Last week, the Seattle City Council, in a historic voted, passed a new city-wide standard ensuring that workers will have access to paid sick days. The vote tally was a resounding 8-1, a testament to the broad support the proposal garnered from key stakeholders in the community – including local small business owners.
Small business leaders from the Main Street Alliance of Washington played an active role in the campaign. MSA of Washington leaders provided early and ongoing input on the details of the ordinance to make it work both for small business owners and their workers. MSA leaders also played important roles by reaching out to their peers, joining delegation visits with city council members, testifying at hearings, and giving interviews for the press.
While the traditional business lobby came out in knee-jerk opposition to paid sick days, small business leaders in MSA of Washington engaged in a collaborative process to set a new standard that promotes healthy workers, healthy workplaces, and a healthy community.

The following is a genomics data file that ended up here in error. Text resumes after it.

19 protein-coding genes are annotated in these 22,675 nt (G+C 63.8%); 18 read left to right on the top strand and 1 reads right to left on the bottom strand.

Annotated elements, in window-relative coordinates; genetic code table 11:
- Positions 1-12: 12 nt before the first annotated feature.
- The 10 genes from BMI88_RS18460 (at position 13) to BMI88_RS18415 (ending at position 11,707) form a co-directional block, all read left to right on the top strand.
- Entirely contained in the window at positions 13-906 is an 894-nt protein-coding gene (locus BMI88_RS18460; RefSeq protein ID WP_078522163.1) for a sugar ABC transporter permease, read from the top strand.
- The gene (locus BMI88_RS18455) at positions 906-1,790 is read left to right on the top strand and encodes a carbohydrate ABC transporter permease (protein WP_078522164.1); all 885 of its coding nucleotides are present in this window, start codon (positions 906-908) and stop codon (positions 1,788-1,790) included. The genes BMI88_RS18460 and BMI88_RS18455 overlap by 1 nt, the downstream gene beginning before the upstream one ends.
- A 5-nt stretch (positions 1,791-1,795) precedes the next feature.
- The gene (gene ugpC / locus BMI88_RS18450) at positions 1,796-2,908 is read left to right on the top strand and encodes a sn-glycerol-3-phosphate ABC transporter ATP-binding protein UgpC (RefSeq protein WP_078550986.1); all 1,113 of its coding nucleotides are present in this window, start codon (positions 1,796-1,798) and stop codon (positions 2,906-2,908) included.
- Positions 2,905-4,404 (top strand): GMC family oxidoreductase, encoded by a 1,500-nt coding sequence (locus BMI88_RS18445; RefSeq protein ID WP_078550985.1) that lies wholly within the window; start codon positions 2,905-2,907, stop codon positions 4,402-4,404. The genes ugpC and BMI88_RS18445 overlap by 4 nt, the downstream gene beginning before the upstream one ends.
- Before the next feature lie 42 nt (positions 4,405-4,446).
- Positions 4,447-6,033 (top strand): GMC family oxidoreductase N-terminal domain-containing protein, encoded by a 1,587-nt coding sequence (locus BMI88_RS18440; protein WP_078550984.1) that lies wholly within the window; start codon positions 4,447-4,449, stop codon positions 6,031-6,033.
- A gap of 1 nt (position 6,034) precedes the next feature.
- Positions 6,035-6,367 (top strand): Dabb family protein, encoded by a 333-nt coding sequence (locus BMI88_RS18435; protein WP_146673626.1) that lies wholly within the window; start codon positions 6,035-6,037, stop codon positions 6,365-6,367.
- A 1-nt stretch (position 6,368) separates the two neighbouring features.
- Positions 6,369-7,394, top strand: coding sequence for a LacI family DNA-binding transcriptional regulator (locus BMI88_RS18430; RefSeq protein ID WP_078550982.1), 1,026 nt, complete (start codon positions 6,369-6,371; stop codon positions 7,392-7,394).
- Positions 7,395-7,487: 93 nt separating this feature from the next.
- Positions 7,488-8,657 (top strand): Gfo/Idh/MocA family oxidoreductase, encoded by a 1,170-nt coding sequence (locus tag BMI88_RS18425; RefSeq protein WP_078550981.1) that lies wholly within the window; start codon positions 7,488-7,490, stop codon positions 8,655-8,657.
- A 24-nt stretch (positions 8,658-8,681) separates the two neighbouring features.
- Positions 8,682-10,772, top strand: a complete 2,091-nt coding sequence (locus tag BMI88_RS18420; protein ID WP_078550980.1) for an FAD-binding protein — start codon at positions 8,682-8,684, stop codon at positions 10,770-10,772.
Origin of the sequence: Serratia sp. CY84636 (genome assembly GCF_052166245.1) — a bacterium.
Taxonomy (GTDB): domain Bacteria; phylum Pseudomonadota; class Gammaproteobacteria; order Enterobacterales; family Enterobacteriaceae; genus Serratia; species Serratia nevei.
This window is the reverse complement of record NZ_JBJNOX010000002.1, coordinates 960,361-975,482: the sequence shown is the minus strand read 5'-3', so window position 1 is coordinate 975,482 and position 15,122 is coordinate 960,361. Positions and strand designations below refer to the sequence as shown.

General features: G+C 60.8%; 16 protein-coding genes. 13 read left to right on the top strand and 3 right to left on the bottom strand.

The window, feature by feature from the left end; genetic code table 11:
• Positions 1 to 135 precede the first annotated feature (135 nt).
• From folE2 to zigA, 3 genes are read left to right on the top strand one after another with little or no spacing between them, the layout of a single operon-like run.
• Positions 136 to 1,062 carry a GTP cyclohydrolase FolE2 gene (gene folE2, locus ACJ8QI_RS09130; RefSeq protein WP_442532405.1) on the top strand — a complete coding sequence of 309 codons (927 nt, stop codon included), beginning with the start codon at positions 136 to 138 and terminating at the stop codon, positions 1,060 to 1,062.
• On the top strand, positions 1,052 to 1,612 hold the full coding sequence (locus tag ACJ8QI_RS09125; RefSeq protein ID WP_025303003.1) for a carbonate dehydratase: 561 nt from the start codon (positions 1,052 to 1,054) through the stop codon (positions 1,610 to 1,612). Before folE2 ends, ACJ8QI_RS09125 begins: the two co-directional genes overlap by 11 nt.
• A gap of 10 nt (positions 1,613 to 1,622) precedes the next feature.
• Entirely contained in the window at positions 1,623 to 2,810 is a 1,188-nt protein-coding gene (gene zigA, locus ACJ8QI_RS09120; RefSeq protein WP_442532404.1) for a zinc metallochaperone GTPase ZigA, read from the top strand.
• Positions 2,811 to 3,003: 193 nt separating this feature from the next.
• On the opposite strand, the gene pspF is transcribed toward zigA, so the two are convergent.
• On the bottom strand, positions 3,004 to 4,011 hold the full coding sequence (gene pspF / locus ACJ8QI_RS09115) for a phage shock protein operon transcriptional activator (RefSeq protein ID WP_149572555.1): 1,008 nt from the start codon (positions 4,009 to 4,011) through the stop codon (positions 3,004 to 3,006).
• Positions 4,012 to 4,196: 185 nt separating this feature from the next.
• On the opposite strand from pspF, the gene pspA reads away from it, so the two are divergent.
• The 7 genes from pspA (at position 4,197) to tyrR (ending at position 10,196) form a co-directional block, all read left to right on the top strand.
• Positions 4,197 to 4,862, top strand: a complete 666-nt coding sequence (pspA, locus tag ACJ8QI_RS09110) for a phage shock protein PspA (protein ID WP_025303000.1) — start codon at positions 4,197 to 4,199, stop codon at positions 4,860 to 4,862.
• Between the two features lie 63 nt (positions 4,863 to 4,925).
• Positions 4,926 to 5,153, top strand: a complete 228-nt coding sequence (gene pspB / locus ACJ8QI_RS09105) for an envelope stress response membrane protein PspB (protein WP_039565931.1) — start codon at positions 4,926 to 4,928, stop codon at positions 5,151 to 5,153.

Makini Howell, owner of Plum Bistro, was deeply involved throughout the process. She was there to see it through to the end, too, speaking at the rally before the Council vote last week. Here’s an excerpt from a statement Makini gave after the vote:
Makini Howell, owner of Plum Bistro in Seattle
“Today is a good day. As a small business owner, I know providing paid sick days is good for the health of our customers, good for economic security for our employees, and good for our business and the economy.
But the story of this ordinance is not just about passing good public policy; it’s about the important collaborative process that got us here. The Seattle Paid Sick Days Ordinance reflects a fruitful collaboration between public health advocates, community organizations, labor unions, small businesses, and city council members. I am proud to have been a part of that collaboration.
Today’s vote for the Paid Sick Days Ordinance was also a ‘yes vote’ to support small businesses working in collaboration with labor and community to make our city a better place to live, work, shop, and run a business.”